Published by Harvard Education Press, Learning from the Experts: Teacher Leaders on Solving America's Education Challenges is a celebration of teachers as change makers. In it, readers will hear from 17 teacher leaders whose ideas and tenacity are transforming urban classrooms and schools nationwide.
This week, read an excerpt from Chapter One: Creating and Using Data in Schools by Michelle Morrissey and this new essay by Shane Donovan.
What Data Can Do For Schools
Jessica raised her hand. "Mr. Donovan, can I see the questions I missed on the quiz? I really thought I was going to pass this one." Jessica was taking an online assessment in my physics class and could see that she was one question short of mastering the standard immediately after she finished. She wanted to know exactly which question she had missed so that she could complete extra practice assignments aligned to that question and then re-take her quiz during my office hours. Using data strategically can lead to huge gains in student learning and encourages students to take ownership over their progress. However, there is also a dark side of the way data is currently used in schools. How do we use data meaningfully in schools without demeaning the craft of teaching to a series of graphs and charts?
Data's promise is that of increased clarity and strategic actions on the part of all teachers. Data unleashes a teacher's inner detective: How is my student's understanding of ratios linked to the way I taught improper fractions? Why do my students master questions that are related to visuals but struggle with word problems? Data can motivate students and communicate progress clearly. It can lead to insights about subgroups of students that a teacher might never see without that data. My Spanish speaking students, for example, were struggling with Physics notation because of how adjectives and nouns are ordered in Spanish compared to English. I never would have realized this without comparative data.
The dark side of data, though, is truly dark. Using data poorly can reduce learning to an exclusively extrinsic thing; I must learn so I can get X% on this test. It can tempt us to reduce what we teach and what we expect our own students to learn to things that can be measured on a standardized test; complex reasoning, collaborative problem solving, and creativity are vital components to a child's education, and multiple choice questions alone are not the best way to assess those skills. Data can also demean the teacher-student relationship by turning it into an input-output relationship rather than one of collaboration, mutual respect, and nurturing; as a friend put it "our testing regimen makes me feel like I'm trying to grow a prize-winning pumpkin by measuring it every day instead of watering it."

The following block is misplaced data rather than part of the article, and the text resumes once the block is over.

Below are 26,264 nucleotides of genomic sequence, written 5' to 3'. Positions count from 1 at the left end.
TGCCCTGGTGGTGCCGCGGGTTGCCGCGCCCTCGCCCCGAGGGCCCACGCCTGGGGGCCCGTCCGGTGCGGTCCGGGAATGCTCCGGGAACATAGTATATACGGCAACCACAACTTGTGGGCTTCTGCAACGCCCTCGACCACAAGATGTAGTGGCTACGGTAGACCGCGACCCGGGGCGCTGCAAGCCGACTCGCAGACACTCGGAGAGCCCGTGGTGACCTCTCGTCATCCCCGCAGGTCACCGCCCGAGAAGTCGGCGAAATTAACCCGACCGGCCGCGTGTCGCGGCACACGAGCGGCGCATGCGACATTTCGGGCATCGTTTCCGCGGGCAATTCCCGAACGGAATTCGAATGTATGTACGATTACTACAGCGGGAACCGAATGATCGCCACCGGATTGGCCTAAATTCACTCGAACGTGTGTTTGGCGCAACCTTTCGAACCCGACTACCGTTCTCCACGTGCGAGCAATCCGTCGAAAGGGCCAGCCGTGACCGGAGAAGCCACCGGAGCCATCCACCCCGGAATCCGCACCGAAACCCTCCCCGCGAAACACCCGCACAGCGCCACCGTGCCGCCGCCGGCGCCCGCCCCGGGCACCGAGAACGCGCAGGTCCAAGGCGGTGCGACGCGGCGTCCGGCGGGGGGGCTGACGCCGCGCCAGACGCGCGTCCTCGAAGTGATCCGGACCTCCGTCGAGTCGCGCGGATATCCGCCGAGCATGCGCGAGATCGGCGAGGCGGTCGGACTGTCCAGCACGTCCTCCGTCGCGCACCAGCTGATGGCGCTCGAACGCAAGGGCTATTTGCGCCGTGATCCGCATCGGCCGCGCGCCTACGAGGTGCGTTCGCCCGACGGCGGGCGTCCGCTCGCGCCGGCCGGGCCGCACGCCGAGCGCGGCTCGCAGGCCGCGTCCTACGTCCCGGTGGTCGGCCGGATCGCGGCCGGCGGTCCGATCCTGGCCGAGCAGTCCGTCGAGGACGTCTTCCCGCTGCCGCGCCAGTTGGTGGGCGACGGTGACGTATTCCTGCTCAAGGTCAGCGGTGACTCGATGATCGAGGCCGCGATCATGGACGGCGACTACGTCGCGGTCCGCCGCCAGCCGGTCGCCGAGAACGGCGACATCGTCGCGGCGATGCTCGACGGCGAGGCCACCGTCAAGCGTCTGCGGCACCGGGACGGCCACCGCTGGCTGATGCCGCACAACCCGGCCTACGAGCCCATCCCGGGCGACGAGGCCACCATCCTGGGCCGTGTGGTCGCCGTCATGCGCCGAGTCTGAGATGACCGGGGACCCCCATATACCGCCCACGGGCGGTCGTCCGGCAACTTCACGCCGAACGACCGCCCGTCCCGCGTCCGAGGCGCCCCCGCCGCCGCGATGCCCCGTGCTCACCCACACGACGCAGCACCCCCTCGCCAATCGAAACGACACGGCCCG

How do we tap into data's promise and avoid its dark side? First, we need to think deeply about how we speak to our kids about data. We must emphasize growth and progress, revision and reflection. Second, we should promote and celebrate how using data has led not just to growth in test scores, but other forms of meaningful academic progress. We can show students how their improved grammar quiz scores correlate with the quality of their essays. After a science lab we can show students how simple the standardized test questions are by comparison and then celebrate their deep understanding. When data is used this way, teachers are able to use it to quantify and analyze meaningful learning and truly improve our instruction.
Shane Donovan is a current Teach Plus Teaching Policy Fellow in Washington, DC. He has been teaching physics for four years and is starting his second year at EL Haynes Charter School in the Petworth neighborhood of DC. Shane has worked in teacher development as a teacher coach and school director for Teach for America's summer institute, and thinks a lot about how to teach science in a meaningful way.
Want more from Learning from the Experts? Read an excerpt from the introduction by Teach Plus CEO Celine Coggins.